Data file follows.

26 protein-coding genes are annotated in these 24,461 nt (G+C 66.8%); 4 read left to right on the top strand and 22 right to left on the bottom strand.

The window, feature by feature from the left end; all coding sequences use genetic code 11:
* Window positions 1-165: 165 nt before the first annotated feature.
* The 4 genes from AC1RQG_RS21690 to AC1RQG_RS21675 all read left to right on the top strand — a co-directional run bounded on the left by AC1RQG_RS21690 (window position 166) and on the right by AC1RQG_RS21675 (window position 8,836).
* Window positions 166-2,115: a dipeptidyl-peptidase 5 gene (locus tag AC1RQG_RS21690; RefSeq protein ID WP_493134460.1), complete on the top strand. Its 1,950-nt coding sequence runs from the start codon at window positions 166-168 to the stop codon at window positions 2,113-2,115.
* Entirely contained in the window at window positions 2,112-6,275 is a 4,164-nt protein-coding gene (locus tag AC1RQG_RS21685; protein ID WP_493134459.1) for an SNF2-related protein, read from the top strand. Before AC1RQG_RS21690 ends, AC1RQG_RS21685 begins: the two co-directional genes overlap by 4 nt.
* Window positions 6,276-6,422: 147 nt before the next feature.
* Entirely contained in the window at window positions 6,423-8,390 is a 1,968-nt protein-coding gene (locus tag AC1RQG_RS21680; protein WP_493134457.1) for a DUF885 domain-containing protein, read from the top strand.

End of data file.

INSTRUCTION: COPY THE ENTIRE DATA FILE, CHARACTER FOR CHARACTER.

26 protein-coding genes are annotated in these 24,461 nt (G+C 66.8%); 4 read left to right on the top strand and 22 right to left on the bottom strand.

The window, feature by feature from the left end; all coding sequences use genetic code 11:
* Window positions 1-165: 165 nt before the first annotated feature.
* The 4 genes from AC1RQG_RS21690 to AC1RQG_RS21675 all read left to right on the top strand — a co-directional run bounded on the left by AC1RQG_RS21690 (window position 166) and on the right by AC1RQG_RS21675 (window position 8,836).
* Window positions 166-2,115: a dipeptidyl-peptidase 5 gene (locus tag AC1RQG_RS21690; RefSeq protein ID WP_493134460.1), complete on the top strand. Its 1,950-nt coding sequence runs from the start codon at window positions 166-168 to the stop codon at window positions 2,113-2,115.
* Entirely contained in the window at window positions 2,112-6,275 is a 4,164-nt protein-coding gene (locus tag AC1RQG_RS21685; protein ID WP_493134459.1) for an SNF2-related protein, read from the top strand. Before AC1RQG_RS21690 ends, AC1RQG_RS21685 begins: the two co-directional genes overlap by 4 nt.
* Window positions 6,276-6,422: 147 nt before the next feature.
* Entirely contained in the window at window positions 6,423-8,390 is a 1,968-nt protein-coding gene (locus tag AC1RQG_RS21680; protein WP_493134457.1) for a DUF885 domain-containing protein, read from the top strand.